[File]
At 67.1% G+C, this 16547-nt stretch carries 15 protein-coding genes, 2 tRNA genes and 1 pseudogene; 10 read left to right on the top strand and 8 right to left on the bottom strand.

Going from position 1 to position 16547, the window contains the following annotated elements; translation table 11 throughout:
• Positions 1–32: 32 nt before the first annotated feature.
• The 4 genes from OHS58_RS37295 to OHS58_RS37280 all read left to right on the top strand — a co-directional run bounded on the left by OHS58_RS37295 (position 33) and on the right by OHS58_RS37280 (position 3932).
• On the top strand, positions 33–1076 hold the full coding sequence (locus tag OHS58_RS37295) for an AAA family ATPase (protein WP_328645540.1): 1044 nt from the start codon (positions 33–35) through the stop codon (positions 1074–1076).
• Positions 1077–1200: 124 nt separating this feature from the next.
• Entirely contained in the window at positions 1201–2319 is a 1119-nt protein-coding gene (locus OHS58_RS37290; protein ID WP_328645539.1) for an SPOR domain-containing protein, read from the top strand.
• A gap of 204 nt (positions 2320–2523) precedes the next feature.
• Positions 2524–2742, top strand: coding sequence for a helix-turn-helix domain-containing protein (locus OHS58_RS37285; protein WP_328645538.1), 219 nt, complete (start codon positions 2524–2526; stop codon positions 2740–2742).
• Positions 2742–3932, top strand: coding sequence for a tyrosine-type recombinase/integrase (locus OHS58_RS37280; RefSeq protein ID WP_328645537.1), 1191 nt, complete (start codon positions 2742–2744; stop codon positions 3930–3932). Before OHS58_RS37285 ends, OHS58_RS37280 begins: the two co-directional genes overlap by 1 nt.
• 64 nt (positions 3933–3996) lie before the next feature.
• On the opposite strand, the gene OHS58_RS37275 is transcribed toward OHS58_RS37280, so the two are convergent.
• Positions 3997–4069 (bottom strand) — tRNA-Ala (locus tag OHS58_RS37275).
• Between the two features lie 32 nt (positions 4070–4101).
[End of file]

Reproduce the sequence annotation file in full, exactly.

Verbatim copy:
At 67.1% G+C, this 16547-nt stretch carries 15 protein-coding genes, 2 tRNA genes and 1 pseudogene; 10 read left to right on the top strand and 8 right to left on the bottom strand.

Going from position 1 to position 16547, the window contains the following annotated elements; translation table 11 throughout:
• Positions 1–32: 32 nt before the first annotated feature.
• The 4 genes from OHS58_RS37295 to OHS58_RS37280 all read left to right on the top strand — a co-directional run bounded on the left by OHS58_RS37295 (position 33) and on the right by OHS58_RS37280 (position 3932).
• On the top strand, positions 33–1076 hold the full coding sequence (locus tag OHS58_RS37295) for an AAA family ATPase (protein WP_328645540.1): 1044 nt from the start codon (positions 33–35) through the stop codon (positions 1074–1076).
• Positions 1077–1200: 124 nt separating this feature from the next.
• Entirely contained in the window at positions 1201–2319 is a 1119-nt protein-coding gene (locus OHS58_RS37290; protein ID WP_328645539.1) for an SPOR domain-containing protein, read from the top strand.
• A gap of 204 nt (positions 2320–2523) precedes the next feature.
• Positions 2524–2742, top strand: coding sequence for a helix-turn-helix domain-containing protein (locus OHS58_RS37285; protein WP_328645538.1), 219 nt, complete (start codon positions 2524–2526; stop codon positions 2740–2742).
• Positions 2742–3932, top strand: coding sequence for a tyrosine-type recombinase/integrase (locus OHS58_RS37280; RefSeq protein ID WP_328645537.1), 1191 nt, complete (start codon positions 2742–2744; stop codon positions 3930–3932). Before OHS58_RS37285 ends, OHS58_RS37280 begins: the two co-directional genes overlap by 1 nt.
• 64 nt (positions 3933–3996) lie before the next feature.
• On the opposite strand, the gene OHS58_RS37275 is transcribed toward OHS58_RS37280, so the two are convergent.
• Positions 3997–4069 (bottom strand) — tRNA-Ala (locus tag OHS58_RS37275).
• Between the two features lie 32 nt (positions 4070–4101).